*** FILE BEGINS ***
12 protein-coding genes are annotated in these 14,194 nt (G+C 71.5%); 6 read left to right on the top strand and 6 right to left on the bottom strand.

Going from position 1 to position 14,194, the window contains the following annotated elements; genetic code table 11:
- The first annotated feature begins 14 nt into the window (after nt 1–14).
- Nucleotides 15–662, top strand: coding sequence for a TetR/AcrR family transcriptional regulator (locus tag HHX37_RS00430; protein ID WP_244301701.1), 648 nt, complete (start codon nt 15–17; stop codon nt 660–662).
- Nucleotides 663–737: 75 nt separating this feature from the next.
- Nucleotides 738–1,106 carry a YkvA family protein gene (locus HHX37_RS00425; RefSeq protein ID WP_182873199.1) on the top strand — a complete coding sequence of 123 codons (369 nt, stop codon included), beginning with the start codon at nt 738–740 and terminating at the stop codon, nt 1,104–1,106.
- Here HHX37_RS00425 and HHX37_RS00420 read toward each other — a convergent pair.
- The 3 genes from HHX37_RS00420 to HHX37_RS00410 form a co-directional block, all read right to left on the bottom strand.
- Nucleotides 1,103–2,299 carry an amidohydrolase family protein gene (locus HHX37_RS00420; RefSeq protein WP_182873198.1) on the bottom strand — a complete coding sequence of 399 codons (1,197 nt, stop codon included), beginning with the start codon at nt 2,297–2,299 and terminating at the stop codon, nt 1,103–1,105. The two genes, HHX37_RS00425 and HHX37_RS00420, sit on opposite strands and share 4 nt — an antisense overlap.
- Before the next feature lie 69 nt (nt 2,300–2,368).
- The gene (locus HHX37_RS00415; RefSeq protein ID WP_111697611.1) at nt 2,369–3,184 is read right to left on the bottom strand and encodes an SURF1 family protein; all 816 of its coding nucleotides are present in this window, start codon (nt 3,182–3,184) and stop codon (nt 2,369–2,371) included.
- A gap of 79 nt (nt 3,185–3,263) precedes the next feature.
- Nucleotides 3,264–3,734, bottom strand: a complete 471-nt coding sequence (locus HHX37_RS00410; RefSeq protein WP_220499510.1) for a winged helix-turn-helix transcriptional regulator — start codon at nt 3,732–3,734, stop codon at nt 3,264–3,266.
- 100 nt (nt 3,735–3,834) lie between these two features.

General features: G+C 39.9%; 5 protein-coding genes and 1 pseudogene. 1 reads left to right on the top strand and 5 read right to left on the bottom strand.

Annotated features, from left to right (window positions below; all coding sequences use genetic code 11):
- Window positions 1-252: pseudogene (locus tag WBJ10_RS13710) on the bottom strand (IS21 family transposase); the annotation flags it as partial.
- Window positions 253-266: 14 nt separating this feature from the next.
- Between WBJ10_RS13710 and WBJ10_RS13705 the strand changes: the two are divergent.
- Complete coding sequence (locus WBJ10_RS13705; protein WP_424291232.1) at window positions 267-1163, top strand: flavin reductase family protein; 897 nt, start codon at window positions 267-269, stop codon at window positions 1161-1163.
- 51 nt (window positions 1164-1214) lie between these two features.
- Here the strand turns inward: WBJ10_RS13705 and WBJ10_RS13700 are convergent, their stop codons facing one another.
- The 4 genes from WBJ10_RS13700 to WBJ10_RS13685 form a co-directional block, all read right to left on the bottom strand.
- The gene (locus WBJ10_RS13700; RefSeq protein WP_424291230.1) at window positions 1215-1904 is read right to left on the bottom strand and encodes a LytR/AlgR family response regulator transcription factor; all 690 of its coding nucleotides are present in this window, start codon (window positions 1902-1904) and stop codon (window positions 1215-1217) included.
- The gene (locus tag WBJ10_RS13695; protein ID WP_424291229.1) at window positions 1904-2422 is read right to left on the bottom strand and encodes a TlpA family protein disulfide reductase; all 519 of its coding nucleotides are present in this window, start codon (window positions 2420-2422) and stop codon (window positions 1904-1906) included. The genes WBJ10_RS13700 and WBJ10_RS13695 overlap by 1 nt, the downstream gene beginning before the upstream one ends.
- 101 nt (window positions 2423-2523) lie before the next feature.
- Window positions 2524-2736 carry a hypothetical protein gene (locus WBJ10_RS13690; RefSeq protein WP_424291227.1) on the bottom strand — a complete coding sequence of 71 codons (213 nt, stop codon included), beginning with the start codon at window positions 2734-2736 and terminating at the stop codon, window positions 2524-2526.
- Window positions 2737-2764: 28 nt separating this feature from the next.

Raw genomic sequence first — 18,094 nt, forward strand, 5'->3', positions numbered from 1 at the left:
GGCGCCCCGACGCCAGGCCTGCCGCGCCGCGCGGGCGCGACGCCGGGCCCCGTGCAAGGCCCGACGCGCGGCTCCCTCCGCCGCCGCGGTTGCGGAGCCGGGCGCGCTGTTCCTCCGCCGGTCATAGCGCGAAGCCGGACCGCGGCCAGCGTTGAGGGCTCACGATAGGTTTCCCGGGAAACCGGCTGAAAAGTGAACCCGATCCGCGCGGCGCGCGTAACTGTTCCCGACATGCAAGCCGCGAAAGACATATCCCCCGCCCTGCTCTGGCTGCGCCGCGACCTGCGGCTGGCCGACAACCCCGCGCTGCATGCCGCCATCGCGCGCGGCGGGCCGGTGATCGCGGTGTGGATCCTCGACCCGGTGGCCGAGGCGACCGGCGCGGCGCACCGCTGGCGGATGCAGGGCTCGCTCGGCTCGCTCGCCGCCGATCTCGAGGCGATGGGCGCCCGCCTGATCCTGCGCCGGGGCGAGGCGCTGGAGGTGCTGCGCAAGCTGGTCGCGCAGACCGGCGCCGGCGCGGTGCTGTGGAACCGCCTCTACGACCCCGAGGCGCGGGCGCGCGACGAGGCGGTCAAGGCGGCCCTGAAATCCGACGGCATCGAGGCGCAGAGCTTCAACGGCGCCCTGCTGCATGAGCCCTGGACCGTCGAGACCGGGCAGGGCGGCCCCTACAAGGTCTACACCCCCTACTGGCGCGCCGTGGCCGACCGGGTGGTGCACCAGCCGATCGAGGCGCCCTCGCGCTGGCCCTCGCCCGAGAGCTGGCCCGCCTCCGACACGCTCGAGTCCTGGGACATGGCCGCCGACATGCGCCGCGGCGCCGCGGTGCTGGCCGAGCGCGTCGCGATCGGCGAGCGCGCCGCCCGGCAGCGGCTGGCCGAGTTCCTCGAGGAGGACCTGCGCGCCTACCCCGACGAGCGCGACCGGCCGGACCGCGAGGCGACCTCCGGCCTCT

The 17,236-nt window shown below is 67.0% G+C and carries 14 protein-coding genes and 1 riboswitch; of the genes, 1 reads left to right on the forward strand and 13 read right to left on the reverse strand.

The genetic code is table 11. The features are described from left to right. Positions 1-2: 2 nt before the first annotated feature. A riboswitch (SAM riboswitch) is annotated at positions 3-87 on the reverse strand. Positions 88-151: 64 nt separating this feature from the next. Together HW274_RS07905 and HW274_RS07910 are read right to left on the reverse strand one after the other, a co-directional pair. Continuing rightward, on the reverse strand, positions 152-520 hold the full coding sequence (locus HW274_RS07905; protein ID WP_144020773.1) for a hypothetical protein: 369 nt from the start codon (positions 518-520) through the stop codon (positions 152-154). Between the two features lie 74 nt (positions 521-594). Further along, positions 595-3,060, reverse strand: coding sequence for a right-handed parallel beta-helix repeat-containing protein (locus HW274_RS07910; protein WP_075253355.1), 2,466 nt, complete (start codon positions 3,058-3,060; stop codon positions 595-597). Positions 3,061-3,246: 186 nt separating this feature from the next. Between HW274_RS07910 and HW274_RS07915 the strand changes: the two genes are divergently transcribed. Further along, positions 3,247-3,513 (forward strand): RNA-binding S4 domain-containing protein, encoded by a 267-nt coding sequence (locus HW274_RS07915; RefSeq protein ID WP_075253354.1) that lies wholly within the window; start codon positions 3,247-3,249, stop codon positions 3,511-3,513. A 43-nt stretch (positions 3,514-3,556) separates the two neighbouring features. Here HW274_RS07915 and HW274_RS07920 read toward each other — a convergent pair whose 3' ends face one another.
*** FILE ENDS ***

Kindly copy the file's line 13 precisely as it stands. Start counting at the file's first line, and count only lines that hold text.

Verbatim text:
- Nucleotides 3,264–3,734, bottom strand: a complete 471-nt coding sequence (locus HHX37_RS00410; RefSeq protein WP_220499510.1) for a winged helix-turn-helix transcriptional regulator — start codon at nt 3,732–3,734, stop codon at nt 3,264–3,266.